A bison is on the loose in Austin, Texas

Austin, Texas is a city that is use to large bovine creatures roaming around. After all, it is home to the University of Texas Longhorns and their mascot Bevo. But the city got an unexpected visitor earlier this week in the form of a North American Bison, who escaped from its owner on Saturday, and has been roaming free ever since.

Apparently, a rancher living not far from town purchased the bison last week, and upon returning home, the creature promptly escaped. On Saturday, it was spotted by gardeners at the Lady Bird Johnson Wildflower Center, a local nature preserve, and has been wandering, and grazing, on the 280-acre site for the past few days.

After sighting the creature, officials at the Wildflower Center took the precautionary step of shutting down their trails in order to keep visitors, and the bison, safe. They say that the animal hasn’t caused any problems, or done any damage so far, and that they are rather pleased that she chose the preserve as her hideout.

Of course, a large animal, such as a bison, roaming around a highly populated urban area isn’t exactly an ideal situation. Austin animal control officers have been working hard to find the creature so that it can be tranquilized and safely transported back to its owner. So far, the creature has remained elusive however, and all attempts to find it have failed.

For now, Austin is where the buffalo roam.

[Photo courtesy of Joseph A. Marcus]

A Sunday Drive: Flowers, Highways and Lady Bird Johnson

We are obligated to leave the country as good if not better than we found it.”

— Lady Bird Johnson

When I drive along a highway and see bursts of wildflowers along berms and meridians, I think of Lady Bird Johnson. That’s the actual truth. I figured that Lady Bird Johnson, wife of former U.S. President Lyndon B. Johnson, who died last week at the age of 94 needed a Gadling post in her honor because one of the reasons why traveling along U.S. interstates can be visually pleasing is that she thought nurturing native plants was important. To her, one place to start beautifying America was payiing attention to the land on either side of the highways. Imagine the advertising and weeds we’d be seeing if not for her vision. The Highway Beautification Act passed in 1965 due to Lady Bird Johnson’s determination.

Native flowers got another boost in 1982 when she also co-founded the National Wildlife Research Center in Austin, Texas. The center, now the Lady Bird Johnson Wildflower Center, has 16 native plant gardens and nature trails that teach people how to landscape their own yards. Each garden has distinctive features. [The photo is of the panel garden.]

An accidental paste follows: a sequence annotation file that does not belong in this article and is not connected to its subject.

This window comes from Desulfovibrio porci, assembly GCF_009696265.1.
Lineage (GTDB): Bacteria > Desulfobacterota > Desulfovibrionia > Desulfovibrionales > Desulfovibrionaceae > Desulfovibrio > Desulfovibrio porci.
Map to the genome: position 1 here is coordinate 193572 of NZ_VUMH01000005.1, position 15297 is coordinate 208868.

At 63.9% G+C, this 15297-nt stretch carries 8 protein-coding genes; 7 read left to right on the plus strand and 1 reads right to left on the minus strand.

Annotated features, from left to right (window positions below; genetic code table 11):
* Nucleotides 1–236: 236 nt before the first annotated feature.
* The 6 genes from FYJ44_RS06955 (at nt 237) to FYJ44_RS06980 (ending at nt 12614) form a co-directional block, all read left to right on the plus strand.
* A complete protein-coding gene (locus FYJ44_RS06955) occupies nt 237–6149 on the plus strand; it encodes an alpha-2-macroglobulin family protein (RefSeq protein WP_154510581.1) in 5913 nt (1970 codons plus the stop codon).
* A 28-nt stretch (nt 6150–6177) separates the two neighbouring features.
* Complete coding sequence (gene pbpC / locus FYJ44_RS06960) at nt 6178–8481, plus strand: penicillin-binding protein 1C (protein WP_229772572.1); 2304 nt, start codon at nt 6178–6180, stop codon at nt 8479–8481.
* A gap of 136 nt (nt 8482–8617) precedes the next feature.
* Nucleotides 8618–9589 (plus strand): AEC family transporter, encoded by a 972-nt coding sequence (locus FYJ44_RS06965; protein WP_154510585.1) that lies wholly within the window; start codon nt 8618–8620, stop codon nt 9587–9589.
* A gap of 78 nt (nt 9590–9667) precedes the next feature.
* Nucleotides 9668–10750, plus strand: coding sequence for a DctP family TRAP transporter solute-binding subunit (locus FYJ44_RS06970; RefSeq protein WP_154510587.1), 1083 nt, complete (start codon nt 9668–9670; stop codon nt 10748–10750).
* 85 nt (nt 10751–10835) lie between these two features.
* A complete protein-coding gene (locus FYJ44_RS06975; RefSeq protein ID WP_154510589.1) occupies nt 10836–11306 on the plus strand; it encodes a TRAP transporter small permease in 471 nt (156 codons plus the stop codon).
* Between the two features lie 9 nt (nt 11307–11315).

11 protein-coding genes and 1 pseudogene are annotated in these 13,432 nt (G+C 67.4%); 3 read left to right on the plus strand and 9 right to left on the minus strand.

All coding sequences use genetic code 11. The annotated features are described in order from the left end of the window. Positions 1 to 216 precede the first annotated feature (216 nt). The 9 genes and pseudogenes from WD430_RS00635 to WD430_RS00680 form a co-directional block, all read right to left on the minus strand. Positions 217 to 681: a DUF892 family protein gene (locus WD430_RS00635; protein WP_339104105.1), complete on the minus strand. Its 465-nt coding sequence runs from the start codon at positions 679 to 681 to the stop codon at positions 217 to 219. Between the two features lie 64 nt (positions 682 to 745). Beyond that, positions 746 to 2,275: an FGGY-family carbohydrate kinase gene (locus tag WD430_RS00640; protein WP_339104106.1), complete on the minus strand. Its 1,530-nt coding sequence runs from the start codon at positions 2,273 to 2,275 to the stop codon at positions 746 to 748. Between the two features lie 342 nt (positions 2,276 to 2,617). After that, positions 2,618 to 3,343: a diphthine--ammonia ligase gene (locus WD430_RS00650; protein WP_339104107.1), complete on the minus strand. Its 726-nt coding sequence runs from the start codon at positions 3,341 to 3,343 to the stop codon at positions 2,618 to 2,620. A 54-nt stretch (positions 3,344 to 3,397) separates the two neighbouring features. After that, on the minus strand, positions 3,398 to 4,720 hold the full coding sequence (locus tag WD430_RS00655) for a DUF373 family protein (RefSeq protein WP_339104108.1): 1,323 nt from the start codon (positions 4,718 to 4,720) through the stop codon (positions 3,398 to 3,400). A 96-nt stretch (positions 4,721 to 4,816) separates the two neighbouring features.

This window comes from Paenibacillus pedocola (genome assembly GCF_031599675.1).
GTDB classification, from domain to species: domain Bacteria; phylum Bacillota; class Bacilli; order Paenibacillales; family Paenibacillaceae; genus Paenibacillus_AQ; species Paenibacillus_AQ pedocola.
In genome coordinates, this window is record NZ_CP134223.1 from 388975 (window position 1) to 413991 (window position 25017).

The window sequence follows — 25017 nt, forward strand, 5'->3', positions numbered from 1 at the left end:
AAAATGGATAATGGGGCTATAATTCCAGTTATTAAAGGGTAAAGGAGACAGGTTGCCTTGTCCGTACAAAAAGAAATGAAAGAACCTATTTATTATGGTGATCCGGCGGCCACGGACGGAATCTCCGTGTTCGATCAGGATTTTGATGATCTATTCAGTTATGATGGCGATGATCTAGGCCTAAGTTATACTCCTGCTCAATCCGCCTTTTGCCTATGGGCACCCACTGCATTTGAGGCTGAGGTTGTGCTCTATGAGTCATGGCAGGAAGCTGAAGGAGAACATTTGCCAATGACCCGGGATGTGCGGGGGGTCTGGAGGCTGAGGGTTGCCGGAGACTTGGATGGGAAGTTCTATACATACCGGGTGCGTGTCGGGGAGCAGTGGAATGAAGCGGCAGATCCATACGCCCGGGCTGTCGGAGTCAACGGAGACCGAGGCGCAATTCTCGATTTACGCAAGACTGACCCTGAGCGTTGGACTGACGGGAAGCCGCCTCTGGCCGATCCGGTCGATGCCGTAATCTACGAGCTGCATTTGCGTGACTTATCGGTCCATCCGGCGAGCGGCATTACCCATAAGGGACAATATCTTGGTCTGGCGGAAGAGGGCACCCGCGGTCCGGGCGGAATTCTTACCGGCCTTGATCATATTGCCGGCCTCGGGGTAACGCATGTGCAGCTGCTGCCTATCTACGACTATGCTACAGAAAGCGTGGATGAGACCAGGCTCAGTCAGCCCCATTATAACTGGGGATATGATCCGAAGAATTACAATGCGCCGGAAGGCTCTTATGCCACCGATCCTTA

Whenever you’re traveling along a highway, keep your eye out for buttercups, cornflowers, bluebells, sunflowers and whatever else grows native in the state where you live or where you are passing through–or sitting in. Perhaps Lady Bird has something to do with them. Here is a virtual Sunday drive for you to enjoy some of the flowers you can see while traveling along the United States highways. I’ve included the information the posters provided. Thanks, Lady Bird.

This photo of Nathan meditating in Texas was posted by krissie p. Emfori passes this field of wildflowers along a highway on her way to work. Which highway and which state, I have no idea. Tim Stirling posted the photo of the flowers along Utah’s Highway 12 on the right.

Tanders1 took this photo on along Calfornia’s coast on Highway 101.

The Alaskan fireweed was posted by Wallflower83. I assume this is in Alaska.

Bien Stephenson took the picture of the sunflower along Highway 52, but I don’t know which state it is in.

This lovely purple flower (a relative of the Morning Glory?) was taken by working class hero on the Hana Highway in Hawaii.

The photo on the right is by Kairos. The flowers are along a highway near her apartment. Which highway, I don’t know, but it is in Texas. Click on the photo on the right to go to the description. Blue Eyes 5 has included details about the flowers in this field along the train tracks. Okay, it’s not a highway, but I wanted to include it since the field is in Texas and Blue Eyes knows her flowers.

I’m sure I have seen similiar to this shot in person. It’s gorgeous in a photo, but spectacular in person. The photo of these flowers along U.S. Intertate 40 was posted by jophoto in April of this year.